A Provenance Center Exhibition

October 22, 2010 - January 14, 2011
Guest Curator: Michael Bellesiles, PhD

Opening Reception: Friday, October 22 from 5:00 to 7:00 p.m.
General discussion from 7:00 to 8:30 p.m.


Scott Langley
Photograph, 2001

The crossroads of "State" and "Justice" near
federal death row in Indiana - just before
Timothy McVeigh's 2001 execution.

  The Death Penalty, also called Capital Punishment, has historically been practiced in nearly all societies and cultures. While currently accepted in 58 nations, ninety-five have legally abolished its practice. Nonetheless, the death penalty remains an actively controversial issue around the world, dividing many individuals and groups in regards to social, moral, political and religious beliefs and principles. This exhibit seeks to present one perspective of this uniquely human phenomenon, examining its origins and history, along with a broad selection of issues and information related to the cultural and social foundation of the death penalty. Also on display are images by free-lance photojournalist Scott Langley who has established an international reputation for his chronicling of the death penalty as both a modern institution and practice that runs deeply in the social fabric of our nation.
The photography work of Scott Langley has appeared in the Boston Globe, Washington Post, Essence Magazine, with the Associated Press, Reuters,,, and in publications of Amnesty International. Since 2005, his major documentary project on the death penalty has been exhibited by Amnesty International in Germany, Denmark, Norway, the UK at Harvard University in Massachusetts, Cornell University in Ithaca, NY and in Washington DC.

Guest Curator: Michael Bellesiles, PhD.

Dr. Bellesiles received his PhD in history from the University of California at Irvine and is formerly professor of History at Emory University in Atlanta and founding director of the Center for the Study of Violence at Emory from 1996-1999. He has authored numerous books and articles on various aspects of American History, oftentimes focusing on violence in its diverse manifestations within our society and culture. His most recent book is titled "1877: America's Year of Living Violently", published by New Press, and was released August, 2010. Dr. Bellesiles is currently teaching history at Central Connecticut State University and continuing his writing.

Old Testament Passages for Punishment by Death ~
The United States has struggled with the use and extent of the death penalty from the founding of its government.� The Eighth Amendment to the Constitution reads: �Excessive bail shall not be required, nor excessive fines imposed, nor cruel and unusual punishments inflicted.�� From the adoption of the Bill of Rights in 1791, American communities have debated and divided over whether the death penalty is cruel and unusual, with states repeatedly adopting, overturning, and re-establishing the death penalty and its reach.� In the years prior to the Civil War the Southern states used the death penalty to terrorize their slave population, keeping a wide range of capital crimes in support of white supremacy.� Meanwhile the rest of the states slowly limited the number of capital crimes primarily to murder, rape, arson, and treason, and ended public executions in the mid-19th century.� The South kept public executions into the 20th Century, with Kentucky holding the last public execution in 1936.� In the last quarter of the 20th Century debates over the racial and class biases of the death penalty and police and prosecutorial misconduct called the practice into use; and though homicide is now the sole crime still punished by the death penalty, the freeing of scores of death row inmates as a result of DNA evidence has raised new questions on the reliability of capital convictions.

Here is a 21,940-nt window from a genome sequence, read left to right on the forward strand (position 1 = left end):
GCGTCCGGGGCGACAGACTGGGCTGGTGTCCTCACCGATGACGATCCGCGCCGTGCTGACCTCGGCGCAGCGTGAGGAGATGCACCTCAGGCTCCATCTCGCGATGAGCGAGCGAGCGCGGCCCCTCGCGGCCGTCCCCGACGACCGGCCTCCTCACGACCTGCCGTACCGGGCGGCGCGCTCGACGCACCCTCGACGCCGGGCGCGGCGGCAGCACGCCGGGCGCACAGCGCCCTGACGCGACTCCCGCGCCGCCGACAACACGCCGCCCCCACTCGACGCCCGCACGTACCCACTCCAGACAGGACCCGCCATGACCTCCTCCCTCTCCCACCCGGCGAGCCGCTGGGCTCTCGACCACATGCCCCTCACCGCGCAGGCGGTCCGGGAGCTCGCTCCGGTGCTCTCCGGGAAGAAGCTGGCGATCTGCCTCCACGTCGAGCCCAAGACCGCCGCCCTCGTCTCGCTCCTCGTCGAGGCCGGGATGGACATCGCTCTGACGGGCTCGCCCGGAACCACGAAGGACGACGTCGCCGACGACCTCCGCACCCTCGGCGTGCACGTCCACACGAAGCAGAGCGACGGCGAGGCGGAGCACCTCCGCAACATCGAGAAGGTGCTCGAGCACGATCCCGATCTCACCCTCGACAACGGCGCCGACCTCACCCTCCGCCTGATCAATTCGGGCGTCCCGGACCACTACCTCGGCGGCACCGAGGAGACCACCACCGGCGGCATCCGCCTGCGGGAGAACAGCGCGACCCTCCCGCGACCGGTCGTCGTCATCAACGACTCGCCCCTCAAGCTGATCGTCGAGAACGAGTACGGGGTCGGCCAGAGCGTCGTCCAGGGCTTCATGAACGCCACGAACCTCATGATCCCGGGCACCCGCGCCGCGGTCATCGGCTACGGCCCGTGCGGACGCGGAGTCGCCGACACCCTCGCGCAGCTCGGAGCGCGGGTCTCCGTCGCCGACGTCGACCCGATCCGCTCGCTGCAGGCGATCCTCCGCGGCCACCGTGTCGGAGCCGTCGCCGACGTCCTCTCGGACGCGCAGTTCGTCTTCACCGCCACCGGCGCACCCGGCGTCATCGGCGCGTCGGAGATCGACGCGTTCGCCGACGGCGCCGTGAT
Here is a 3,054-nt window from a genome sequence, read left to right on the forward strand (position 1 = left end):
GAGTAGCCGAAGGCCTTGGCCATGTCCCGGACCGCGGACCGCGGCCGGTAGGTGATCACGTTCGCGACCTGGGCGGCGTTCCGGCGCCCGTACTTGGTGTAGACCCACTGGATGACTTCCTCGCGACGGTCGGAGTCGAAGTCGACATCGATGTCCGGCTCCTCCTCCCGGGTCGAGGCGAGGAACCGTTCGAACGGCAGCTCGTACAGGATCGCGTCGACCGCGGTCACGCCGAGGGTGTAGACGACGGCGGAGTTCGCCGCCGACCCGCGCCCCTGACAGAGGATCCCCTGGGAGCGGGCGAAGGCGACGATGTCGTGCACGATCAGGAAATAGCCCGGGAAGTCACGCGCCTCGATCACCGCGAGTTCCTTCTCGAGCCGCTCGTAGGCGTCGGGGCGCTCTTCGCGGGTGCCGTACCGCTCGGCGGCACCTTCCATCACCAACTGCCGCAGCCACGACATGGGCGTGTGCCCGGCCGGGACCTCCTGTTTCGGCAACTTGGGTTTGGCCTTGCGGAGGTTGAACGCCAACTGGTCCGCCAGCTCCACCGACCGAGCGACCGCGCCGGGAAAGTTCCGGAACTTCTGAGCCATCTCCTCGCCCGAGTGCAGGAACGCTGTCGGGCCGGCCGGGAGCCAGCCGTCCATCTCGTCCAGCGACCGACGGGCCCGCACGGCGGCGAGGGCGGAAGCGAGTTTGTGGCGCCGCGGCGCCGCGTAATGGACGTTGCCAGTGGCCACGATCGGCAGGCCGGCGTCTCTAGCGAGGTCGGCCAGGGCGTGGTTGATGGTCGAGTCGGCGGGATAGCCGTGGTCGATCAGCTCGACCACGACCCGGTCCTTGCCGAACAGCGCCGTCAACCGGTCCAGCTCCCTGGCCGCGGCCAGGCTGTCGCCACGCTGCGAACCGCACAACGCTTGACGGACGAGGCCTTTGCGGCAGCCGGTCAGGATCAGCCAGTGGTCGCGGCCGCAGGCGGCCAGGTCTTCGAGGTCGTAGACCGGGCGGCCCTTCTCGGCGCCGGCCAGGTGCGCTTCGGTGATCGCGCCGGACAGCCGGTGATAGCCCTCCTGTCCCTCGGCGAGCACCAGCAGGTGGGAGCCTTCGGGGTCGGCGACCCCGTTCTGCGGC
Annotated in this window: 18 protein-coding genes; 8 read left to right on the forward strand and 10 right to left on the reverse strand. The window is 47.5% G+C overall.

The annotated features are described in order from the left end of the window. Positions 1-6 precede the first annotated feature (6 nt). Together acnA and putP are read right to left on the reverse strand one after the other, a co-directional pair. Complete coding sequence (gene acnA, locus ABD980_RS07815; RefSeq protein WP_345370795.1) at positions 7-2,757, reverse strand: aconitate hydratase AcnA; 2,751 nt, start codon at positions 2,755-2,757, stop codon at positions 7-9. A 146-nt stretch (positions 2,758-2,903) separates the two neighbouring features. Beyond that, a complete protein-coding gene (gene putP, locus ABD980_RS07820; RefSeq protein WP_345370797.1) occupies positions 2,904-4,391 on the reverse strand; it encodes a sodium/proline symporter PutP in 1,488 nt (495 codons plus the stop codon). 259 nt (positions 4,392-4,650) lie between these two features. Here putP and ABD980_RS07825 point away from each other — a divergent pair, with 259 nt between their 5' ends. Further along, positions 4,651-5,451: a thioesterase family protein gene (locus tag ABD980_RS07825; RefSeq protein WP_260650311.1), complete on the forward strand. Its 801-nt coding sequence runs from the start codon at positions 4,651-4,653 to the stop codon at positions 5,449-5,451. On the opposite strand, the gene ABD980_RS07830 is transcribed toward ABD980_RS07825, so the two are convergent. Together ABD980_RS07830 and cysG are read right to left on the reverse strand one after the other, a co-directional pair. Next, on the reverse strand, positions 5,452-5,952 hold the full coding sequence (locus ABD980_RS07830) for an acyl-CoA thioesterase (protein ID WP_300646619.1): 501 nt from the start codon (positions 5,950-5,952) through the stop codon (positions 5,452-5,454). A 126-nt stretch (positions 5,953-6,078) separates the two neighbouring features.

In a democracy, the will of the voters determines the structure of criminal law.� The death penalty has always been and definitely remains a potent political issue.� Prosecutors, judges, and legislators all must address the issue in seeking public support, with opposition to the death penalty in some areas of the country practically insuring defeat.� Prospective jurors who express doubts over capital punishment are automatically excluded from capital cases, as only those who accept the utility of executions are deemed capable of reaching a fair decision in a case that may result in the death penalty.� Regardless of other political positions, opinions on the death penalty cross party lines and remain highly personal and often deeply emotional.� Those who have lost loved ones to an act of violence usually and understandably demand retribution, while many oppose the death penalty for deeply held religious and spiritual reasons. �As a consequence, it is often very difficult to even discuss the issue.

The purpose of this exhibit is to begin such a fair, honest, informed, and respectful conversation on the history and continued use of the death penalty.� At a time when a recent horrendous criminal act has again required Connecticut�s citizens to consider the place of capital punishment in our state, it is vital that we be able to freely express our different concerns, opinions, doubts, and questions in a shared public space.� We work on the assumption that a great number of people have not made up their minds, while many of those who state support or opposition to the death penalty welcome a free exchange of ideas and knowledge with open minds and hearts.� Our goal at Provenance Center is to promote reflective dialogue and defend the right of everyone to both perceive ambiguities and remain uncertain as to the correct path for achieving justice.

~ Michael Bellesiles, PhD
October 2010



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